I'm sorry I had to ask you to leave... Take the hand of the new day that was holding its arms out to you to go and join the sun and the constellations and the world beyond. I did not want to let you go but we know that there was a better life waiting for you.

I love you and miss you and wish you the best in your new life. I'm sure I will see you somewhere, I know I will recognize you. I know I will.

Monday, September 23, 2013

Cancer training for Doctors

Just as it is important to have a child of your own if you are a pediatrician, NOW, I do really think that it is absolutely important to add cancer cargiving in the training for oncologists. I would not wish cancer on anyone but if you do not know and are not in the receiving or caring end of cancer there is really no way of understanding your role as an oncologist.

If you are an electrician, you have hands on training, if you are a hair dresser or colorist you have worked on real hair, if you are a surgeon you have operated on. If you are an oncologist do you really know what all those rounds of chemo are doing to the child? To their family? 

One would argue that the oncologist is getting hands on training by working with so many different patients. But is that training or is that care, or is that doing your job and crossing your t's and dotting your i's? They use the same drug on all the kids that have e.g. ALL. Whether it is a 3 year old boy or a 2 year old girl. Each body is different and each body will handle the medicine in it's own unique way.  

When they send a 9 year old home and he is expected to take almost 22 pills in 1 day, Have you tried to take 22 pills in a day? In their training they should be given 22 sugar pills to take at precise times, with food, without food, just before going to bed, make sure they haven't had milk 30 minutes prior. 4 of these 22 pills are so big that even an adult throat would choke on it and gag so cut the pill in half so now we are saying 26 pills a day.

How about constantly watching for a fever, having a bag packed and ready incase you have to run to the hospital at wee hours.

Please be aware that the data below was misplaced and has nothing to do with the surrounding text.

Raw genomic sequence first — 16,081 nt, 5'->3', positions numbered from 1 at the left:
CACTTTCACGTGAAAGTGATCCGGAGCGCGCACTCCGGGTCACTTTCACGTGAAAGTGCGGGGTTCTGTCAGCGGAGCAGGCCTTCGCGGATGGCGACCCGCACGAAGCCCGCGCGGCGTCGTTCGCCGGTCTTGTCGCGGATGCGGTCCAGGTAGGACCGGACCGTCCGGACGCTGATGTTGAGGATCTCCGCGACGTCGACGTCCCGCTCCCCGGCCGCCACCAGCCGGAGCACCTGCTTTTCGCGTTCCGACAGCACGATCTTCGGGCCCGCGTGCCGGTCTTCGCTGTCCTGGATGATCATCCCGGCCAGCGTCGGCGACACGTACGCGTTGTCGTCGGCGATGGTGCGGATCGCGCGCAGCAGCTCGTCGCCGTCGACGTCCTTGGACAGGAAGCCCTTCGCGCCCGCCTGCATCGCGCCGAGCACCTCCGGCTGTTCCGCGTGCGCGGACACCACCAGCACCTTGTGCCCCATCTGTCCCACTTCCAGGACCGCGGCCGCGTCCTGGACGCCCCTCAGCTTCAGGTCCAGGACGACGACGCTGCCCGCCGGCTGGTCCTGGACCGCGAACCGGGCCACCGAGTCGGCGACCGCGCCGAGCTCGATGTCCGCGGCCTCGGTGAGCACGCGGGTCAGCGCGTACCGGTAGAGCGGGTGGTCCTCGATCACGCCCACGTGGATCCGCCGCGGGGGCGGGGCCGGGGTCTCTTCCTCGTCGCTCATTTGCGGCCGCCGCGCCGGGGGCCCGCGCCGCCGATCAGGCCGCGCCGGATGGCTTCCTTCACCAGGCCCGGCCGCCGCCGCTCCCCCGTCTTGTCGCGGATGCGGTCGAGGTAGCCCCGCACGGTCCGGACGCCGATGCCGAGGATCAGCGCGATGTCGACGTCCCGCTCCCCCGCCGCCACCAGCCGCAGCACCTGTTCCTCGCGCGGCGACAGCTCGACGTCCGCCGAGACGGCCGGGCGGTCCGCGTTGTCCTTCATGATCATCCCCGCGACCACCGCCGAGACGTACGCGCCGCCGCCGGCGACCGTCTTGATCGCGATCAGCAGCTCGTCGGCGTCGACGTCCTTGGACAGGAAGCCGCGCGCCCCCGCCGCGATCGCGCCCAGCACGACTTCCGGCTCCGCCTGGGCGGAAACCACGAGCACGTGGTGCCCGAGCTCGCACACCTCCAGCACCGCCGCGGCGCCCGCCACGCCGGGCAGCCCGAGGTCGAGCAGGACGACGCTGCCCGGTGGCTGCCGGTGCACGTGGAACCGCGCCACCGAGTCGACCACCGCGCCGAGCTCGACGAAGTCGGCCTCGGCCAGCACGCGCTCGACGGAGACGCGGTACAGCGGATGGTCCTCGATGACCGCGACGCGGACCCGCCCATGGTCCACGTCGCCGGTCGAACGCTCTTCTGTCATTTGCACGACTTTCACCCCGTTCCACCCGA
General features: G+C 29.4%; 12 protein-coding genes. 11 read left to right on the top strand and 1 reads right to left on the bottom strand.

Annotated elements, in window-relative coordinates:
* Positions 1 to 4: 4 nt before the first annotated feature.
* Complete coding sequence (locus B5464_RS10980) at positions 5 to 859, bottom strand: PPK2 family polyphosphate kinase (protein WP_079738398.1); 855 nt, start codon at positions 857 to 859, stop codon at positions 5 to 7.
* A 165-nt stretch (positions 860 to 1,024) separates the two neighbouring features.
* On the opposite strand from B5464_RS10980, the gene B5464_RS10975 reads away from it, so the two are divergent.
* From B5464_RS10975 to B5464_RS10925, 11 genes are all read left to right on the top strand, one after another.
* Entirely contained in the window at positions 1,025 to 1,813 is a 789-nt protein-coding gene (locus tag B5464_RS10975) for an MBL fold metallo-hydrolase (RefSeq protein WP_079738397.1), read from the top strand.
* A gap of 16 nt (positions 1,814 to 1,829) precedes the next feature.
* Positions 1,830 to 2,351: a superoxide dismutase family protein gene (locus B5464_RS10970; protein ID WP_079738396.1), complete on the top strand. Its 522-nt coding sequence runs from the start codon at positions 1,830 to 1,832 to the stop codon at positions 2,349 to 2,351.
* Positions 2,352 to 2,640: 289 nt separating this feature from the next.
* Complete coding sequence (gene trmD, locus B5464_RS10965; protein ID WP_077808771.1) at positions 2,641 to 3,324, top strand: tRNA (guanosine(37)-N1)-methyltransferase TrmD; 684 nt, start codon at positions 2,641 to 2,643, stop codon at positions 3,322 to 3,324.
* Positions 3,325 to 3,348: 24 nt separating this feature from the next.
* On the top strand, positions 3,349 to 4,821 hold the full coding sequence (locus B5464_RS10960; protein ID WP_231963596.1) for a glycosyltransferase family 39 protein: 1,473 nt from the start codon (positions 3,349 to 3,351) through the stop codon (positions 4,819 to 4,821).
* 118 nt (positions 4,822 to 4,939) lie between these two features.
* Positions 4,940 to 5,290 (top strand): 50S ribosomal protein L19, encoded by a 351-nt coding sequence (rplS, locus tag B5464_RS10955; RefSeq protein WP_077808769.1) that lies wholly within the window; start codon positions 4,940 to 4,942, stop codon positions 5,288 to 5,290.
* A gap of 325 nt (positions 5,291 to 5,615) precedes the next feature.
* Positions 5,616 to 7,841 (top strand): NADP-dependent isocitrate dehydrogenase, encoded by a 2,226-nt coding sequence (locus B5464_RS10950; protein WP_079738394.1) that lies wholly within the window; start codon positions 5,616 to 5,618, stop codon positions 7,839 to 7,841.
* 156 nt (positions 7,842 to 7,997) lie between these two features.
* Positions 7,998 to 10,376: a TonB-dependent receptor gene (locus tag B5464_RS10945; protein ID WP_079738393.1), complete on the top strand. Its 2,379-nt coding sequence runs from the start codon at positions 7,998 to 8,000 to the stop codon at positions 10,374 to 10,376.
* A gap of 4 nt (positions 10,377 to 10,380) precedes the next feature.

How about dropping everything, even your own special b'day or weekend getaway and running to the hospital to be told you cannot go home now that you have spiked a fever even though we have no idea what it is and we won't know for the next 72 hrs.

Following a protocol and administering medicine is a very small part of treating a child with cancer, learning to treat the whole child is the key training that is lacking in modern medicine. The doctors are so intent on removing the cancer from the child's body that they forget to think about what will be left in that body once the treatment is done. What might be left is an empty shell and a reminder to the parents that they were given all the paperwork that talked in great detail about all the side effects that can occur.

Wednesday, September 18, 2013

It's been a while

It's September, almost 8 months since I wrote in Amaey's blog.

Where was I? What have I been doing? Why did I not find the need to write, after 8 months?

I'm here, very much here. I took a consulting job in October of 2012. As soon as I started working there I realized that I had to live a double life. No one other then the founders of the company knew me from before. They were the only ones who knew about my journey and my loss. Everyone else looked at me as another employee, hired because she is good at what she does and coming in to do her work and leaving to go back to her family, or whatever it is she does.